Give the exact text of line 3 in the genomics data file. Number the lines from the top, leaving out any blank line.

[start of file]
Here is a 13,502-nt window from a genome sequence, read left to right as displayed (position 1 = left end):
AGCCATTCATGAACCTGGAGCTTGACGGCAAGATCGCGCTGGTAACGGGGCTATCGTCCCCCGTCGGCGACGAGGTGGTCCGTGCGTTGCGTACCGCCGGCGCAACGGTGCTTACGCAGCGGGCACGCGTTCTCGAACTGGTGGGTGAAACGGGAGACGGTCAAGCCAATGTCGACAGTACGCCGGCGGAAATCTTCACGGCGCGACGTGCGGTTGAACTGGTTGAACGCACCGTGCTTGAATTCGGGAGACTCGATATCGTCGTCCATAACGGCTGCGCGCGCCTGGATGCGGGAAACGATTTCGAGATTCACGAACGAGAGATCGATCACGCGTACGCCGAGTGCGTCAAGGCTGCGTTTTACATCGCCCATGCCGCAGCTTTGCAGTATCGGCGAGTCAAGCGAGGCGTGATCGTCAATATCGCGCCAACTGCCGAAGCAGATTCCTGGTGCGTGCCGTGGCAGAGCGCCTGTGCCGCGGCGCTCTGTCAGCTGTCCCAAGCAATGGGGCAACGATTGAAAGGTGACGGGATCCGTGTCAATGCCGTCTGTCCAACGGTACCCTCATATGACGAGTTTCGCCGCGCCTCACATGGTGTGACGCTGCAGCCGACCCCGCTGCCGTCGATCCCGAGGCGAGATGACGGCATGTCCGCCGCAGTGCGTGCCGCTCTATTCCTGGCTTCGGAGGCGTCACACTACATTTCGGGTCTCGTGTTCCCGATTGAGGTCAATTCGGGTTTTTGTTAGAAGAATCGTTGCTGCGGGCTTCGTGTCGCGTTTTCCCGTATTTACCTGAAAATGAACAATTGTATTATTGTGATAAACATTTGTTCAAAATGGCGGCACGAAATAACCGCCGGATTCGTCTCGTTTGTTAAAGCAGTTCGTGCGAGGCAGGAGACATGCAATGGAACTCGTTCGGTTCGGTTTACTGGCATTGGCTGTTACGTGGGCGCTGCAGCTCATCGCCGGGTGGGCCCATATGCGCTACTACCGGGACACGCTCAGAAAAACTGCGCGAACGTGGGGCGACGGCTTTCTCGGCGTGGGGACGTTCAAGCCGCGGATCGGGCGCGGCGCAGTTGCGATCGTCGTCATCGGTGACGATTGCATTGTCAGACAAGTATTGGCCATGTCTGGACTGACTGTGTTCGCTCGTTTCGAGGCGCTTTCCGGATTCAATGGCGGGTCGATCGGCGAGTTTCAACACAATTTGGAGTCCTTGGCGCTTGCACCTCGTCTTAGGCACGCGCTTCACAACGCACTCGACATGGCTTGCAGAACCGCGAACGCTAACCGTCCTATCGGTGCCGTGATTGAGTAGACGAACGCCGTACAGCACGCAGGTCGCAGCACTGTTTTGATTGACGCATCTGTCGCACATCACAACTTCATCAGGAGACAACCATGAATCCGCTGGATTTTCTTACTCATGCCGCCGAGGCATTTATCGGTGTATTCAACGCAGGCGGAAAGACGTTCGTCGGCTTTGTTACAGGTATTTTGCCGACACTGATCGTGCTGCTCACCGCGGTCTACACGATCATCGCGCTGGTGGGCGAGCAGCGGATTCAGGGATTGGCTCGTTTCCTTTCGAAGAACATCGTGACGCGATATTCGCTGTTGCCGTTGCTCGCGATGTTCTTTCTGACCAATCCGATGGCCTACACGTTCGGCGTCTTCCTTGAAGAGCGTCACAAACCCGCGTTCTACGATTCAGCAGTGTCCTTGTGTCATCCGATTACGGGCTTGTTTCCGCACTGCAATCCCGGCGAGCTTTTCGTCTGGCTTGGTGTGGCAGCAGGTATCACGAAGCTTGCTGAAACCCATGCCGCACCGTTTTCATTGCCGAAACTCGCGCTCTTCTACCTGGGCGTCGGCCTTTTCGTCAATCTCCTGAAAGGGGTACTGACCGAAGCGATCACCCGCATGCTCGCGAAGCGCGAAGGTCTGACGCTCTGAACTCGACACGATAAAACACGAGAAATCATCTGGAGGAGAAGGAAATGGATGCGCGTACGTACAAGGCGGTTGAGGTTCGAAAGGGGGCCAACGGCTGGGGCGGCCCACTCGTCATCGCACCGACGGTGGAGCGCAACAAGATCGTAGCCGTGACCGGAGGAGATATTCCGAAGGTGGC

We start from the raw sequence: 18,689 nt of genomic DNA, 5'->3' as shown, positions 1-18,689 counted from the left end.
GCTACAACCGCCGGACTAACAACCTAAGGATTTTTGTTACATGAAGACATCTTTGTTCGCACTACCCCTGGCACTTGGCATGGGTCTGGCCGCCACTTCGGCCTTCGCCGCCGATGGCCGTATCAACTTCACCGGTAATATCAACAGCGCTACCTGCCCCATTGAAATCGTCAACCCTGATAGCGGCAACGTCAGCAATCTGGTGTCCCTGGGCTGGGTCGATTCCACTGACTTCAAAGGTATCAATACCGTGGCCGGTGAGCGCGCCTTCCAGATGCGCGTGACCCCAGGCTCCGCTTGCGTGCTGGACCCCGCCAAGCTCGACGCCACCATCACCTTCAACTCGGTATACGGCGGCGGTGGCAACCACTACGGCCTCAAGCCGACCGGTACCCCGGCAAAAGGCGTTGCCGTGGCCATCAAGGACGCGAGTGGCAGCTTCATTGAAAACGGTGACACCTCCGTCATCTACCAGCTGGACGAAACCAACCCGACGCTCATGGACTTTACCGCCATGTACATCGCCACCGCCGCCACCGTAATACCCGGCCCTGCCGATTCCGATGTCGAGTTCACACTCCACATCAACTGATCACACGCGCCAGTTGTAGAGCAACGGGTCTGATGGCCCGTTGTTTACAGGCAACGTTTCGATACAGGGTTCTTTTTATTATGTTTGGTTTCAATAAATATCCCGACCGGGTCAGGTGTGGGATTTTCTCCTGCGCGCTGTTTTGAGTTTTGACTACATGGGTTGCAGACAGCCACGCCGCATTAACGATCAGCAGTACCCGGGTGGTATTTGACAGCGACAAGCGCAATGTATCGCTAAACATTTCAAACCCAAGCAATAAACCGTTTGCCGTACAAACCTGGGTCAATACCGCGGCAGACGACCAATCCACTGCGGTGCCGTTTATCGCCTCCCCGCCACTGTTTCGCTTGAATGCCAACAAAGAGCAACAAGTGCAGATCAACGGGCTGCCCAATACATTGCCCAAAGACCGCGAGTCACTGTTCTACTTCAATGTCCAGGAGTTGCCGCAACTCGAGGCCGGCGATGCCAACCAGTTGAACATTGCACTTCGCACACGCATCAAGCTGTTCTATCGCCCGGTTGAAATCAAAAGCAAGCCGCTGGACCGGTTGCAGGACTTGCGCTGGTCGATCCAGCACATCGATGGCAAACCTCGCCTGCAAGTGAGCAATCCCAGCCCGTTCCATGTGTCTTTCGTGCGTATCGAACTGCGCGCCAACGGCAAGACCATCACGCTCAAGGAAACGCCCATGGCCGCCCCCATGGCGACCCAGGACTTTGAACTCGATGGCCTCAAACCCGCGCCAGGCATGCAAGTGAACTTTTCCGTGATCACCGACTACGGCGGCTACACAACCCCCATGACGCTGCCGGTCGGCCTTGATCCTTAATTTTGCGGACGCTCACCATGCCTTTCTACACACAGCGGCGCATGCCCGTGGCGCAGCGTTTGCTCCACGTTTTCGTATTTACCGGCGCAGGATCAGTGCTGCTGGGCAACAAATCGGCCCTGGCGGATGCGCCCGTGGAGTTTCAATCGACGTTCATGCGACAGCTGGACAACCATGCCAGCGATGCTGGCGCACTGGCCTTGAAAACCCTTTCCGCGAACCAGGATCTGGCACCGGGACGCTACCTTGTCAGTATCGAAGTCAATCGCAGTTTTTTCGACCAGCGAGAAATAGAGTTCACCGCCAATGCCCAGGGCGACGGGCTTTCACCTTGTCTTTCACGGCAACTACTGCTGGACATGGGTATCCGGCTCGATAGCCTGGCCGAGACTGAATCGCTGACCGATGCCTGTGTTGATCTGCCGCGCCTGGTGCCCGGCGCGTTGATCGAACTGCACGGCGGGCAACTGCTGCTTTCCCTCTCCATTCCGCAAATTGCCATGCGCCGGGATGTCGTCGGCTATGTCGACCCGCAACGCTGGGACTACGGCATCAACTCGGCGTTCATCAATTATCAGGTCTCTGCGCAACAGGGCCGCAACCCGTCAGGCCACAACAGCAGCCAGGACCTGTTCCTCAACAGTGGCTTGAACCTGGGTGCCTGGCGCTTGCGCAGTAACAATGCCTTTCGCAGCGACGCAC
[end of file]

We start from the raw sequence: 18,689 nt of genomic DNA, 5'->3' as shown, positions 1-18,689 counted from the left end.